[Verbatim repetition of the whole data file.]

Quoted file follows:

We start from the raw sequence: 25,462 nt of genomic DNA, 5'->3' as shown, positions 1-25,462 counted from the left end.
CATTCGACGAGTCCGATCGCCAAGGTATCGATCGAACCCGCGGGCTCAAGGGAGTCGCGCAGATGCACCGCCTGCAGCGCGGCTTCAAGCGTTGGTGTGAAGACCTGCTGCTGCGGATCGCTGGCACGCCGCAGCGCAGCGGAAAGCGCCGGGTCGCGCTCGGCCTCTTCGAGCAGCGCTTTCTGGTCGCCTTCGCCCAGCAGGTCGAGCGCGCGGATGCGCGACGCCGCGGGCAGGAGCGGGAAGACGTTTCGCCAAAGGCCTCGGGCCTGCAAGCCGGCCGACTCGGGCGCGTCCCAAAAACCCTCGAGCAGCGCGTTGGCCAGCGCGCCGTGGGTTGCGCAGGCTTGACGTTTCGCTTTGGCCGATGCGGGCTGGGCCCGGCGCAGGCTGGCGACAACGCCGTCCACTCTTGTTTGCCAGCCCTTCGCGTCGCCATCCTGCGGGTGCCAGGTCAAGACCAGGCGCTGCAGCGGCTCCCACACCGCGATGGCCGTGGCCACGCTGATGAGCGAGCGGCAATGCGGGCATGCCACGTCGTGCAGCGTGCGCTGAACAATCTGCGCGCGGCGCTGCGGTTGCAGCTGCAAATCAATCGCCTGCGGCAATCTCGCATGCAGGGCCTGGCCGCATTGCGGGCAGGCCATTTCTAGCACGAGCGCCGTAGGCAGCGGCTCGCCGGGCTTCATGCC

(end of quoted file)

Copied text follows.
We start from the raw sequence: 25,462 nt of genomic DNA, 5'->3' as shown, positions 1-25,462 counted from the left end.
CATTCGACGAGTCCGATCGCCAAGGTATCGATCGAACCCGCGGGCTCAAGGGAGTCGCGCAGATGCACCGCCTGCAGCGCGGCTTCAAGCGTTGGTGTGAAGACCTGCTGCTGCGGATCGCTGGCACGCCGCAGCGCAGCGGAAAGCGCCGGGTCGCGCTCGGCCTCTTCGAGCAGCGCTTTCTGGTCGCCTTCGCCCAGCAGGTCGAGCGCGCGGATGCGCGACGCCGCGGGCAGGAGCGGGAAGACGTTTCGCCAAAGGCCTCGGGCCTGCAAGCCGGCCGACTCGGGCGCGTCCCAAAAACCCTCGAGCAGCGCGTTGGCCAGCGCGCCGTGGGTTGCGCAGGCTTGACGTTTCGCTTTGGCCGATGCGGGCTGGGCCCGGCGCAGGCTGGCGACAACGCCGTCCACTCTTGTTTGCCAGCCCTTCGCGTCGCCATCCTGCGGGTGCCAGGTCAAGACCAGGCGCTGCAGCGGCTCCCACACCGCGATGGCCGTGGCCACGCTGATGAGCGAGCGGCAATGCGGGCATGCCACGTCGTGCAGCGTGCGCTGAACAATCTGCGCGCGGCGCTGCGGTTGCAGCTGCAAATCAATCGCCTGCGGCAATCTCGCATGCAGGGCCTGGCCGCATTGCGGGCAGGCCATTTCTAGCACGAGCGCCGTAGGCAGCGGCTCGCCGGGCTTCATGCC